Currently, almost every aspect of distributed learning takes place either partly or wholly through, on, or in computers. Students write papers, take exams, and perform experiments by means of computers; students and faculty send one another messages, participate in discussions, create diagrams, search for and retrieve information, read articles and books, and engage in research with the aid of computers; student records and institutional policies are kept on computers; video lectures and voice conversations are communicated through computer networks; and personal and institutional finance are managed via computers. All of this occurs in a wider context in which computers are increasingly embedded in the objects and activities of human life, to the point where computer scientists speak of and study “pervasive computing” and “ubiquitous computing.”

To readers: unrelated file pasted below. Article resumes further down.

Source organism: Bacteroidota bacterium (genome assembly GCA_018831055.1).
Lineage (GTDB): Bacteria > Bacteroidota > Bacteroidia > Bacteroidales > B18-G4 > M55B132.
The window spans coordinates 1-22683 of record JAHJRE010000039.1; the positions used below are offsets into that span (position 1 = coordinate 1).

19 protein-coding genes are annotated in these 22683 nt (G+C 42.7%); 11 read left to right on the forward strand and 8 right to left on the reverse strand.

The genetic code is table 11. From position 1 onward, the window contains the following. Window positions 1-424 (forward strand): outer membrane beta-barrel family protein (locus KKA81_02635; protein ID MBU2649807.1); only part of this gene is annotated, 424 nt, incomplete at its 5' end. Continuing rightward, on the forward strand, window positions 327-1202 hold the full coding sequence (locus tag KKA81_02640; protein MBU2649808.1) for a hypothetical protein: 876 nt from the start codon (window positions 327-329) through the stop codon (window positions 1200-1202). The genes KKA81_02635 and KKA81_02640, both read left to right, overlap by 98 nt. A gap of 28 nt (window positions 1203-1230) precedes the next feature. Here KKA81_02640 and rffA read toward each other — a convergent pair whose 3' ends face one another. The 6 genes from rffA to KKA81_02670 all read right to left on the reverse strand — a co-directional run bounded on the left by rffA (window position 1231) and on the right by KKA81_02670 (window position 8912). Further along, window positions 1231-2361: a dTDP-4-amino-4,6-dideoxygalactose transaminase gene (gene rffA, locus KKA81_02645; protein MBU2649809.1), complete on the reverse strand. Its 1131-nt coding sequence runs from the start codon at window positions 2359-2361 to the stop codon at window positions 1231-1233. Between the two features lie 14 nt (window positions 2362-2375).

That ...

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